you must first create the universe.
-- Carl Sagan --
When I heard that Leonard Pitts, Jr., had a new novel out, I leapt to buy it. I didn't know he wrote fiction. [Hmmm. Spellcheck doesn't like "leapt". That's a perfectly good word!] I also bought two other of his books that I hadn't known existed. [So much for not expanding the book collection....]
I have adored Pitts for decades. I first read his nationally syndicated column in a Washington newspaper**, and then when I moved to NY was pleased to find it in the local rag, the "(town) Freeman". The man always managed to speak my thoughts. When the local paper was acquired by some big conservative conglomerate and Pitts' column was replaced by that of some rabble-rousing Rush Limbaugh wannabe who went off in half-cocked indignation with no research and little respect for facts, I was unhappy. The internet was fairly new then, so Pitts sort of dropped out of my sight. I'd almost forgotten him.
In the meantime, he'd been awarded the 2004 Pulitzer Prize for Commentary, and had written a few books. Mr. Pitts, I am very pleased to meet you again.
The new book is Freeman (absolutely no relationship to that local paper!). I'm about 2/3 of the way through it now. It is well written and absorbing, pretty much what I expected of Leonard Pitts. You don't want to put it down - and that's a problem, because it's in no way a romance or fairy tale. It's brutal. It's painful. I'm afraid that by the time I finish this I will hate all southerners, and the entire southern half of the US. The author has subtlety made me aware that for a large part of that population, the old attitudes haven't changed in the past 150 years, and I hate them for that. His characters explain why they feel that way, which may be an excuse immediately after the Civil War, when the story takes place, but it's no longer an excuse. Stupidity is the only remaining excuse.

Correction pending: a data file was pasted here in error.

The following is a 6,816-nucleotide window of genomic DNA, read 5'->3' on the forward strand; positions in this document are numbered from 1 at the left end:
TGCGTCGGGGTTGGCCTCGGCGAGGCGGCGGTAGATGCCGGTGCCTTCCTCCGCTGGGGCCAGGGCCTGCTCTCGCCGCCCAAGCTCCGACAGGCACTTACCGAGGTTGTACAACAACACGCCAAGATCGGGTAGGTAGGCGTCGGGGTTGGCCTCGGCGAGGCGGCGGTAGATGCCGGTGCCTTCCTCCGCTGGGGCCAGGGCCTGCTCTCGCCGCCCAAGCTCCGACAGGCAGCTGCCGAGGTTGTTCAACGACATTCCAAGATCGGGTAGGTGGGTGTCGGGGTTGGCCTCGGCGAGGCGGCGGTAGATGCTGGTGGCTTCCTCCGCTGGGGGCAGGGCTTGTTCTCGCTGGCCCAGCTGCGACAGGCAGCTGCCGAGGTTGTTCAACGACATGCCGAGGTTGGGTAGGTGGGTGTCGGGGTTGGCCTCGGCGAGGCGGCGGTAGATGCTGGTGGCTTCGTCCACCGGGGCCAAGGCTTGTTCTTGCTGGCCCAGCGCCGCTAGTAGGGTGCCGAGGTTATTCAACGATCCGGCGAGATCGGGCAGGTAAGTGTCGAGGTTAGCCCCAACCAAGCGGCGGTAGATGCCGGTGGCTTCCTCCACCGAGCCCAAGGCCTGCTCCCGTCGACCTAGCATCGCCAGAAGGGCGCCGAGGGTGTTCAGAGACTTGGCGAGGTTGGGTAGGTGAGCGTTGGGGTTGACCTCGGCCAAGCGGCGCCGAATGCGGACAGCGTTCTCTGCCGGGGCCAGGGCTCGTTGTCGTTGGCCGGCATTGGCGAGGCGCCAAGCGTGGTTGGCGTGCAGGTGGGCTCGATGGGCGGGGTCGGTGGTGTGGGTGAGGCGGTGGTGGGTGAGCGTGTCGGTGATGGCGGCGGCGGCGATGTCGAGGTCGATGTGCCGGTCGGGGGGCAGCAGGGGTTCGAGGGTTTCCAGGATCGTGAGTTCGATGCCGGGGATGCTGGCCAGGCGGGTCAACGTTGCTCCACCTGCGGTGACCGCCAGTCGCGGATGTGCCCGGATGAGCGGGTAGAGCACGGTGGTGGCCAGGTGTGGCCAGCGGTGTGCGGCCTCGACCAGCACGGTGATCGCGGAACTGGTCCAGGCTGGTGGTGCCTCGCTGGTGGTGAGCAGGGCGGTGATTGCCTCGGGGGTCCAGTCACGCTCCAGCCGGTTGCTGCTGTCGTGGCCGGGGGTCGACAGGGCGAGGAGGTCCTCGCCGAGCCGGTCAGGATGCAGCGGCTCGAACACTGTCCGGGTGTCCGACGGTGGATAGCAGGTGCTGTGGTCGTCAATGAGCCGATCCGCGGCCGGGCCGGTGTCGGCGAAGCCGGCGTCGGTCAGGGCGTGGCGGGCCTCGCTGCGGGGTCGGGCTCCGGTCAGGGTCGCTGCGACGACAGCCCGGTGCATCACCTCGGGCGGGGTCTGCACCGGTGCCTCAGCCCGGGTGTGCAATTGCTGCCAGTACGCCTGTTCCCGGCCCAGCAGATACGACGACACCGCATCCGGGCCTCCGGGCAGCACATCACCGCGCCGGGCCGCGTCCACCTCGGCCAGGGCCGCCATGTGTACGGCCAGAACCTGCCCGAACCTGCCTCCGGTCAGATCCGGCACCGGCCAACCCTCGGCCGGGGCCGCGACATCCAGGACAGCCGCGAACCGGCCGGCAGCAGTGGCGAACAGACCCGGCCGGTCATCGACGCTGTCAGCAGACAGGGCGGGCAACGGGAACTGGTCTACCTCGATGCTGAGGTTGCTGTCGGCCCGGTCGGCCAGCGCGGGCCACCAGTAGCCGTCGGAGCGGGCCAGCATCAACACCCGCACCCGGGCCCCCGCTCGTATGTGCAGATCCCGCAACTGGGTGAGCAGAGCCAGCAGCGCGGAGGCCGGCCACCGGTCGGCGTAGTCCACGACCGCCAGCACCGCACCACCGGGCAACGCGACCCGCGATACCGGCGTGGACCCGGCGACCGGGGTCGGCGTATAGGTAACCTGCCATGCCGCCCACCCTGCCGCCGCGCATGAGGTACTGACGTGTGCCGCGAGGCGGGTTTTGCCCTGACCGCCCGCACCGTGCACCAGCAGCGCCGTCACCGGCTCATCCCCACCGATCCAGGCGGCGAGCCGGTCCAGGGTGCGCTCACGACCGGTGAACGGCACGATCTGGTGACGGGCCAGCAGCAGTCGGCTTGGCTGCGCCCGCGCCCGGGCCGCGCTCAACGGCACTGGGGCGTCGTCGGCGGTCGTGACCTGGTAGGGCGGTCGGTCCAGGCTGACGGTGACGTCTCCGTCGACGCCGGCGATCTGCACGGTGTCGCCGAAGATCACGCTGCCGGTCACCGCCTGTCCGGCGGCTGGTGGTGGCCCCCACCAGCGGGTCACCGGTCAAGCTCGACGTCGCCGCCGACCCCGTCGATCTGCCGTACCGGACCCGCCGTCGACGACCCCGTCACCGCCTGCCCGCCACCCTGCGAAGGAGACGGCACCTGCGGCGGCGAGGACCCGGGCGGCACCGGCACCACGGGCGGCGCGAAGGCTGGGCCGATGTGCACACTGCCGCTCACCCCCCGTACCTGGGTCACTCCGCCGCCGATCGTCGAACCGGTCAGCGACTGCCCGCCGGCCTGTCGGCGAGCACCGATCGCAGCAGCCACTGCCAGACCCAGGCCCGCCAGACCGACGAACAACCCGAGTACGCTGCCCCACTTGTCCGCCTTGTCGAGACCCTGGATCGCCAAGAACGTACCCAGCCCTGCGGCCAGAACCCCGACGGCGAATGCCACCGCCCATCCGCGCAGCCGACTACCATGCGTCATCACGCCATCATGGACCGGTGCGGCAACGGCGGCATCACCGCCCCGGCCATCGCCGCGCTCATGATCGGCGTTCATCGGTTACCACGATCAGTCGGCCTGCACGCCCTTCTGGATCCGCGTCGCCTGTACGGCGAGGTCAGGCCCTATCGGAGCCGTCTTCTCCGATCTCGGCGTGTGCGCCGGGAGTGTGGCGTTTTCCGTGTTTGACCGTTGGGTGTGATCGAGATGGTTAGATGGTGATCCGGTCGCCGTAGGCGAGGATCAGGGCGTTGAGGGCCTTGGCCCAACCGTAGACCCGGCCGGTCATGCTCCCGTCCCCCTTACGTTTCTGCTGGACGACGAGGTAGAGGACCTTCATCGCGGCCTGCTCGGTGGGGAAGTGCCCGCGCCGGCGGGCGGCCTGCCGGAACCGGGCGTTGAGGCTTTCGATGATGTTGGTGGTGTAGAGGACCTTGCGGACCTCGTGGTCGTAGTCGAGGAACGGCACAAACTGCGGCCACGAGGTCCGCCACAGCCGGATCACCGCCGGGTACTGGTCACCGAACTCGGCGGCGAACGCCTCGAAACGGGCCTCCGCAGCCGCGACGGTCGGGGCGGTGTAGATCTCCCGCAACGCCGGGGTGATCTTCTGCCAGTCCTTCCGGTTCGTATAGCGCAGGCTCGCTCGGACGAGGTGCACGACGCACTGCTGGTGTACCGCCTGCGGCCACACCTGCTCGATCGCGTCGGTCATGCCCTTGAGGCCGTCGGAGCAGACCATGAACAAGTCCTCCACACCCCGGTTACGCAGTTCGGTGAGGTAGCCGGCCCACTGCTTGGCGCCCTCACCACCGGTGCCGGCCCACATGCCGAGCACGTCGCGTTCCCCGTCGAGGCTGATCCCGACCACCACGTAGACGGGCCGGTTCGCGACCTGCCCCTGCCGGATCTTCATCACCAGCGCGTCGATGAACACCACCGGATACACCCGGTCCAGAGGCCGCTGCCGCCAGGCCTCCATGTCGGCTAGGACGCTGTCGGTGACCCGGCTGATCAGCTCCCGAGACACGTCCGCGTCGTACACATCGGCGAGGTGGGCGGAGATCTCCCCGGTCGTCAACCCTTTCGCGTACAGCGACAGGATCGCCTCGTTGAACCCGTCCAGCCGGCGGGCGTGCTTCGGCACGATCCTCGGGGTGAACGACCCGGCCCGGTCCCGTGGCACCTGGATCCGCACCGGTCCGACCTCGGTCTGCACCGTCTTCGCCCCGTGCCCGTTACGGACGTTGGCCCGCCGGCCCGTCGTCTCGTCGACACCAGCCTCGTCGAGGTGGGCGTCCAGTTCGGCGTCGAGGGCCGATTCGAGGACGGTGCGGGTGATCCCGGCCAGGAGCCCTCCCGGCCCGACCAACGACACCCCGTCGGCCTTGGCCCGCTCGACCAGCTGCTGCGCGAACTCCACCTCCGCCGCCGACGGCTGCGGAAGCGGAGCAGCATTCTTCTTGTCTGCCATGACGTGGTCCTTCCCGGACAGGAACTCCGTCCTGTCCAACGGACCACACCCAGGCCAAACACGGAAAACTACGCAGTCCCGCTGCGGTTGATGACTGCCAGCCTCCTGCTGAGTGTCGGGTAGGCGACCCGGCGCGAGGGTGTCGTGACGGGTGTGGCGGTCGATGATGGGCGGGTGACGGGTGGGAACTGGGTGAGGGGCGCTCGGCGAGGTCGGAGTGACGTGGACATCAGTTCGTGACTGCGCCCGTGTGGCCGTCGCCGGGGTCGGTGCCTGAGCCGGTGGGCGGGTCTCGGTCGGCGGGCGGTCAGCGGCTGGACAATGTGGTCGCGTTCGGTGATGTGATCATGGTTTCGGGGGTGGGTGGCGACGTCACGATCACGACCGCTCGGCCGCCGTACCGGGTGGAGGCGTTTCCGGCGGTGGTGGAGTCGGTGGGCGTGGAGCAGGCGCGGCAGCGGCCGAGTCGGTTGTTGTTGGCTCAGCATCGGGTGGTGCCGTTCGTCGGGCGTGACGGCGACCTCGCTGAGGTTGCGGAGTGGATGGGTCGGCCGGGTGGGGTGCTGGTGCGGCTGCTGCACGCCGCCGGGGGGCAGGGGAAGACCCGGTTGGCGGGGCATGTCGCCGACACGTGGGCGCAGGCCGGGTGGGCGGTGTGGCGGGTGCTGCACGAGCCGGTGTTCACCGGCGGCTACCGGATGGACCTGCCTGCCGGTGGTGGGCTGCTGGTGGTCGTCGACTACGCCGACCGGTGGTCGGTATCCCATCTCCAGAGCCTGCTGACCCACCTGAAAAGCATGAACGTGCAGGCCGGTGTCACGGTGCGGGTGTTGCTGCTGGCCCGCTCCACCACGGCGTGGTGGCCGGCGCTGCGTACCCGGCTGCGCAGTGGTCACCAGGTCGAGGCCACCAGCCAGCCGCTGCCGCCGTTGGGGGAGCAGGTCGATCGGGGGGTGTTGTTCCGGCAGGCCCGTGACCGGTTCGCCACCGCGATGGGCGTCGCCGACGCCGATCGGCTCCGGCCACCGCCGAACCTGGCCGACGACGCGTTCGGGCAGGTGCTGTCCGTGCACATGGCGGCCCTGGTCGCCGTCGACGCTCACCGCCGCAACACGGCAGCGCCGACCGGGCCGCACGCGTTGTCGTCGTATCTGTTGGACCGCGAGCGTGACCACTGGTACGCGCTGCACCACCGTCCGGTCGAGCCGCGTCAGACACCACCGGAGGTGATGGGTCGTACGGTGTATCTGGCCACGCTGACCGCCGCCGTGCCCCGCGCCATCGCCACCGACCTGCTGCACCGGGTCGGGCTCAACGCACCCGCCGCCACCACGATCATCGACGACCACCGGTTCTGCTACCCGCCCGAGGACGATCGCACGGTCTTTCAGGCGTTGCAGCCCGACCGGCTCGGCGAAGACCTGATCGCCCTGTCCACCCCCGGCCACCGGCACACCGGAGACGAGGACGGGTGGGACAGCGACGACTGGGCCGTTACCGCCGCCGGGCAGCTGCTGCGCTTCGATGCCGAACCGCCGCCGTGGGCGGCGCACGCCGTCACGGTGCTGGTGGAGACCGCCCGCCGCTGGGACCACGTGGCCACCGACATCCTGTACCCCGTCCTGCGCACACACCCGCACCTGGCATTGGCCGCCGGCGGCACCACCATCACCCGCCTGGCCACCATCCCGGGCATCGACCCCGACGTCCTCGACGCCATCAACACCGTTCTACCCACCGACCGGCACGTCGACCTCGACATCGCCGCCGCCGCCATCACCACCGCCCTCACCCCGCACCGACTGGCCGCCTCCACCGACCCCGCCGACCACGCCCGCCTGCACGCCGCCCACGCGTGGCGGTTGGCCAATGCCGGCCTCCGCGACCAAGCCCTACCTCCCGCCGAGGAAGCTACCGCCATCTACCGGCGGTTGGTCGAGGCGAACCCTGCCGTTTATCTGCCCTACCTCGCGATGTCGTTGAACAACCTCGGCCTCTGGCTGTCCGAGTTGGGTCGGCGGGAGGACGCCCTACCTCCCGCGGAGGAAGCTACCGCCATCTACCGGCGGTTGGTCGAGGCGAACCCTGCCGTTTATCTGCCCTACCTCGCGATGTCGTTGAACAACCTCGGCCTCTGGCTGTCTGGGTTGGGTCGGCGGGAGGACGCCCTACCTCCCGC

As I said, it's well written and absorbing. The speech patterns and verbal reticence of the educated northerners is annoyingly stilted, but if Pitts says that's the way they communicated back then, I'll accept it.
** Correction. He didn't start writing his social commentary column until the mid-nineties, so I would not have discovered him in the Washington paper. I was in New York by then.